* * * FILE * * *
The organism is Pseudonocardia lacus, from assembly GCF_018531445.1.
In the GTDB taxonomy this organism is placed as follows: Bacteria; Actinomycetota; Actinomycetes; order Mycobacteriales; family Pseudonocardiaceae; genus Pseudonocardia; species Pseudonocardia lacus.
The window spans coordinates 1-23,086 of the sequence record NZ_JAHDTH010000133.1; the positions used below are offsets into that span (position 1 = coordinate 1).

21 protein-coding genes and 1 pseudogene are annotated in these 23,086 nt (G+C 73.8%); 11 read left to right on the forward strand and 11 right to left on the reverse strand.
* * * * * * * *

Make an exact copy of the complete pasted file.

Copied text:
The organism is Pseudonocardia lacus, from assembly GCF_018531445.1.
In the GTDB taxonomy this organism is placed as follows: Bacteria; Actinomycetota; Actinomycetes; order Mycobacteriales; family Pseudonocardiaceae; genus Pseudonocardia; species Pseudonocardia lacus.
The window spans coordinates 1-23,086 of the sequence record NZ_JAHDTH010000133.1; the positions used below are offsets into that span (position 1 = coordinate 1).

21 protein-coding genes and 1 pseudogene are annotated in these 23,086 nt (G+C 73.8%); 11 read left to right on the forward strand and 11 right to left on the reverse strand.